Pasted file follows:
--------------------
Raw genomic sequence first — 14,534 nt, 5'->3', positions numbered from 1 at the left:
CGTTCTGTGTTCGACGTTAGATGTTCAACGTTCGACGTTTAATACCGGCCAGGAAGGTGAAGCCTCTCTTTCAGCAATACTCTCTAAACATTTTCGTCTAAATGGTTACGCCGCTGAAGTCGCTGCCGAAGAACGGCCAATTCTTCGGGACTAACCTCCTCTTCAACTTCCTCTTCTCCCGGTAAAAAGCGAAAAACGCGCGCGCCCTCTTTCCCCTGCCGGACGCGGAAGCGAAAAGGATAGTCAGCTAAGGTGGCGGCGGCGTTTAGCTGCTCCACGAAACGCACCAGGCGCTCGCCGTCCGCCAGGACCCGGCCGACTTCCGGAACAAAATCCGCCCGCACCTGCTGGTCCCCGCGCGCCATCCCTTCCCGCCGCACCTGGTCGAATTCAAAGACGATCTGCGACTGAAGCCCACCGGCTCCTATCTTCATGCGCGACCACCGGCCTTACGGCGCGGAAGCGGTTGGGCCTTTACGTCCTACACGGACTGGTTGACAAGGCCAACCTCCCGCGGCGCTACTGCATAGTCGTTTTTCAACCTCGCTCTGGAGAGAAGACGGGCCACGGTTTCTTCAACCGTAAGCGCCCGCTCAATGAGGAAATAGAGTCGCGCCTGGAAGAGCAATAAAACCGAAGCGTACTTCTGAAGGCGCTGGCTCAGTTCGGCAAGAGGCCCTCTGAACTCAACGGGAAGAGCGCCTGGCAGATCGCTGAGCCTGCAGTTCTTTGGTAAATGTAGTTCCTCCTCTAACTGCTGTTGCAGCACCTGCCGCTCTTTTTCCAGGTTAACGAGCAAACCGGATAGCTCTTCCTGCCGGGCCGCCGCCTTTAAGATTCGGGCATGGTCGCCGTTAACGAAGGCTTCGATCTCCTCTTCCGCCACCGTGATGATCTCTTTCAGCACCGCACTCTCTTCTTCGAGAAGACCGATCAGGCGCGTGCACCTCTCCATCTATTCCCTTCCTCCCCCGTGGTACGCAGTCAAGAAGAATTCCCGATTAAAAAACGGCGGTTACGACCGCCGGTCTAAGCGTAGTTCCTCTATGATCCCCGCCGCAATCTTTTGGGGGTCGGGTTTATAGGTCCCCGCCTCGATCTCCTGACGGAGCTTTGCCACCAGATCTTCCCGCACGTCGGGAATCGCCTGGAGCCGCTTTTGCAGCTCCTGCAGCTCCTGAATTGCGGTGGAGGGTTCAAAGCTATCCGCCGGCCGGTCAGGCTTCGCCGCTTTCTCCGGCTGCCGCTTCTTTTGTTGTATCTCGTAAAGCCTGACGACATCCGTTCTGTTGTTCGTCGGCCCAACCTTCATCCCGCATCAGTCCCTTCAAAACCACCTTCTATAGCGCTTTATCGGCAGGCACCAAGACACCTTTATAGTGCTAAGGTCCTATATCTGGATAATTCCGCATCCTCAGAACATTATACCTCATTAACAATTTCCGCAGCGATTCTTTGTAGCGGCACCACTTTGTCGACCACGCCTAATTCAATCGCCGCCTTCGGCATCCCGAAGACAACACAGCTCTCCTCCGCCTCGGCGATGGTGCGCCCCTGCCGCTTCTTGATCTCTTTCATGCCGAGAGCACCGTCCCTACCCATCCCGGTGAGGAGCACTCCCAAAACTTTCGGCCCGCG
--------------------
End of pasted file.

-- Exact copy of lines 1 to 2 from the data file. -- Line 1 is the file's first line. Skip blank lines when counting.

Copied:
Raw genomic sequence first — 14,534 nt, 5'->3', positions numbered from 1 at the left:
CGTTCTGTGTTCGACGTTAGATGTTCAACGTTCGACGTTTAATACCGGCCAGGAAGGTGAAGCCTCTCTTTCAGCAATACTCTCTAAACATTTTCGTCTAAATGGTTACGCCGCTGAAGTCGCTGCCGAAGAACGGCCAATTCTTCGGGACTAACCTCCTCTTCAACTTCCTCTTCTCCCGGTAAAAAGCGAAAAACGCGCGCGCCCTCTTTCCCCTGCCGGACGCGGAAGCGAAAAGGATAGTCAGCTAAGGTGGCGGCGGCGTTTAGCTGCTCCACGAAACGCACCAGGCGCTCGCCGTCCGCCAGGACCCGGCCGACTTCCGGAACAAAATCCGCCCGCACCTGCTGGTCCCCGCGCGCCATCCCTTCCCGCCGCACCTGGTCGAATTCAAAGACGATCTGCGACTGAAGCCCACCGGCTCCTATCTTCATGCGCGACCACCGGCCTTACGGCGCGGAAGCGGTTGGGCCTTTACGTCCTACACGGACTGGTTGACAAGGCCAACCTCCCGCGGCGCTACTGCATAGTCGTTTTTCAACCTCGCTCTGGAGAGAAGACGGGCCACGGTTTCTTCAACCGTAAGCGCCCGCTCAATGAGGAAATAGAGTCGCGCCTGGAAGAGCAATAAAACCGAAGCGTACTTCTGAAGGCGCTGGCTCAGTTCGGCAAGAGGCCCTCTGAACTCAACGGGAAGAGCGCCTGGCAGATCGCTGAGCCTGCAGTTCTTTGGTAAATGTAGTTCCTCCTCTAACTGCTGTTGCAGCACCTGCCGCTCTTTTTCCAGGTTAACGAGCAAACCGGATAGCTCTTCCTGCCGGGCCGCCGCCTTTAAGATTCGGGCATGGTCGCCGTTAACGAAGGCTTCGATCTCCTCTTCCGCCACCGTGATGATCTCTTTCAGCACCGCACTCTCTTCTTCGAGAAGACCGATCAGGCGCGTGCACCTCTCCATCTATTCCCTTCCTCCCCCGTGGTACGCAGTCAAGAAGAATTCCCGATTAAAAAACGGCGGTTACGACCGCCGGTCTAAGCGTAGTTCCTCTATGATCCCCGCCGCAATCTTTTGGGGGTCGGGTTTATAGGTCCCCGCCTCGATCTCCTGACGGAGCTTTGCCACCAGATCTTCCCGCACGTCGGGAATCGCCTGGAGCCGCTTTTGCAGCTCCTGCAGCTCCTGAATTGCGGTGGAGGGTTCAAAGCTATCCGCCGGCCGGTCAGGCTTCGCCGCTTTCTCCGGCTGCCGCTTCTTTTGTTGTATCTCGTAAAGCCTGACGACATCCGTTCTGTTGTTCGTCGGCCCAACCTTCATCCCGCATCAGTCCCTTCAAAACCACCTTCTATAGCGCTTTATCGGCAGGCACCAAGACACCTTTATAGTGCTAAGGTCCTATATCTGGATAATTCCGCATCCTCAGAACATTATACCTCATTAACAATTTCCGCAGCGATTCTTTGTAGCGGCACCACTTTGTCGACCACGCCTAATTCAATCGCCGCCTTCGGCATCCCGAAGACAACACAGCTCTCCTCCGCCTCGGCGATGGTGCGCCCCTGCCGCTTCTTGATCTCTTTCATGCCGAGAGCACCGTCCCTACCCATCCCGGTGAGGAGCACTCCCAAAACTTTCGGCCCGCG